ARTH 5521A - Research Project in Art History P/T Part 1
North Terrace Campus - Semester 1 - 2015
General Course Information
Course Code ARTH 5521A Course Research Project in Art History P/T Part 1 Coordinating Unit Art History Term Semester 1 Level Postgraduate Coursework Location/s North Terrace Campus Contact Online Available for Study Abroad and Exchange Y Restrictions Available to MA(StArtHist) students only Course Description The dissertation/exhibition project must be up to 18000 words in length, or equivalent. It can be a thesis by research or a project. A project might take the form of working to a brief negotiated jointly with the program coordinator and the Gallery. For example, it might comprise the work required to mount an exhibition, prepare a catalogue, feature a particular part of the collection or research work in the Art Gallery's collection. Depending on the proposed area of interest, one or two supervisors may be allocated to supervise the dissertation (by thesis or project) and they may be from the University, the Gallery or both. There may be instances where an outside supervisor is co-opted.
Course Coordinator: Dr Lisa Mansfield
The full timetable of all activities for this course can be accessed from Course Planner.
Course Learning OutcomesAt the successful completion of this course, students will be able to:
1 Engage in in-depth, detailed research of a chosen and approved research topic in Art History 2 Engage in critical analysis of the relevant literature including theoretical understandings 3 Select and work with an appropriate methodolgy 4 Display appropriate research skills 5 Display the ability to analyse relevant visual imagery 6 Demonstrate the ability to mount a conherent argument, based on research, throughout the dissertation that responds to the research question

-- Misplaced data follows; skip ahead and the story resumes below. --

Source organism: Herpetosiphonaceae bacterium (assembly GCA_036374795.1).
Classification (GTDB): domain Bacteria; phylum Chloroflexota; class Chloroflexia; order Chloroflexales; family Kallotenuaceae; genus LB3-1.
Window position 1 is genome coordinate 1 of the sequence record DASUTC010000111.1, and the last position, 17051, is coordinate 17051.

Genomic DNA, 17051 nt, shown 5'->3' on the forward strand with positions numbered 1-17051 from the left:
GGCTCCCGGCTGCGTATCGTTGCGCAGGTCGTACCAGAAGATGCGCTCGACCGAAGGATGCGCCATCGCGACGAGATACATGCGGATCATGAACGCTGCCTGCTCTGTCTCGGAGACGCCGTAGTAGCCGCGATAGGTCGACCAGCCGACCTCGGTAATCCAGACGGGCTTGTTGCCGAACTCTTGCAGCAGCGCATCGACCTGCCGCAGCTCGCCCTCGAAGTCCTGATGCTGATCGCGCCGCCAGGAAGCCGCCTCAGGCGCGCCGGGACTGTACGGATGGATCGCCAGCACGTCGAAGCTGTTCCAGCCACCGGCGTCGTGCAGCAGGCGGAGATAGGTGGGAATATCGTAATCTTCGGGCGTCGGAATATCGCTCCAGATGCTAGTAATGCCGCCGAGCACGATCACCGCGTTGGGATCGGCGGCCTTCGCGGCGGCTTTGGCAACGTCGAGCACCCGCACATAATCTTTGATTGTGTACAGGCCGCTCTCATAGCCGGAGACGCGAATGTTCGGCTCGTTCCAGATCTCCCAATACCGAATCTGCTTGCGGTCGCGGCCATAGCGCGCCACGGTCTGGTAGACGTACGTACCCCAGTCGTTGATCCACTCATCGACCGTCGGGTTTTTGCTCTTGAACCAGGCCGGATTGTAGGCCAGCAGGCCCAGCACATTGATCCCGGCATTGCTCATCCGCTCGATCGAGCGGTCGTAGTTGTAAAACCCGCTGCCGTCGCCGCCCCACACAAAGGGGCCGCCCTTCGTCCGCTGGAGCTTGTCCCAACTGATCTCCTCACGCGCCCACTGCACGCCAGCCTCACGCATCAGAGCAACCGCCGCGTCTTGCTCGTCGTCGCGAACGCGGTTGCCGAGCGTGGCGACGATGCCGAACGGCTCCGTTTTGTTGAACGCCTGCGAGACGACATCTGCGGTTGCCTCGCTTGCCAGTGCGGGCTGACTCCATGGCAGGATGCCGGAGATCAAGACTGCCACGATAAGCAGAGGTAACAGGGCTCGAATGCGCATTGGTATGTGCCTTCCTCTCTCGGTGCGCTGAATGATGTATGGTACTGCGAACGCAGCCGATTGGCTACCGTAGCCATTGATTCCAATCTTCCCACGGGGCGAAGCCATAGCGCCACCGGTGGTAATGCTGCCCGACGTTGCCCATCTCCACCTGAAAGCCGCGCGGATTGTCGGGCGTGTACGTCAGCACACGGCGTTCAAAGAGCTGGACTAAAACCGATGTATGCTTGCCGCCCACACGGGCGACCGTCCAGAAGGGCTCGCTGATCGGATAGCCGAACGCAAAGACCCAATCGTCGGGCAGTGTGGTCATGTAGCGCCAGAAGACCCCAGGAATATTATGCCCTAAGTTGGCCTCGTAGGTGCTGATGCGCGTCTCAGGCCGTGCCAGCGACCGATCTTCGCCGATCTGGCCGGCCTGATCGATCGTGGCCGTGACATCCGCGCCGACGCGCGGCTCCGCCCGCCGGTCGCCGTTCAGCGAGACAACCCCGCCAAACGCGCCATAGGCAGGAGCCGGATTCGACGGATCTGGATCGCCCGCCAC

University Graduate Attributes
This course will provide students with an opportunity to develop the Graduate Attribute(s) specified below:
University Graduate Attribute Course Learning Outcome(s) Knowledge and understanding of the content and techniques of a chosen discipline at advanced levels that are internationally recognised. 1 The ability to locate, analyse, evaluate and synthesise information from a wide variety of sources in a planned and timely manner. 2-7 An ability to apply effective, creative and innovative solutions, both independently and cooperatively, to current and future problems. 2-7 Skills of a high order in interpersonal understanding, teamwork and communication. 5-7 A proficiency in the appropriate use of contemporary technologies. 3-7 A commitment to continuous learning and the capacity to maintain intellectual curiosity throughout life. 7 A commitment to the highest standards of professional endeavour and the ability to take a leadership role in the community. 7 An awareness of ethical, social and cultural issues within a global context and their importance in the exercise of professional skills and responsibilities. 1-7
Required Resources- Course Handbook which has a detailed and in-depth section on researching and writing a dissertation
- Required text: Anne D'Alleva, Methods and Theories of Art History, Laurence King, 2013.
Online LearningKey documents relevant to researching and writing a dissertation are provided as as an e-learning resource by the Art History Librarian in the Barr Smith library. In addition useful resources are available on MyUni.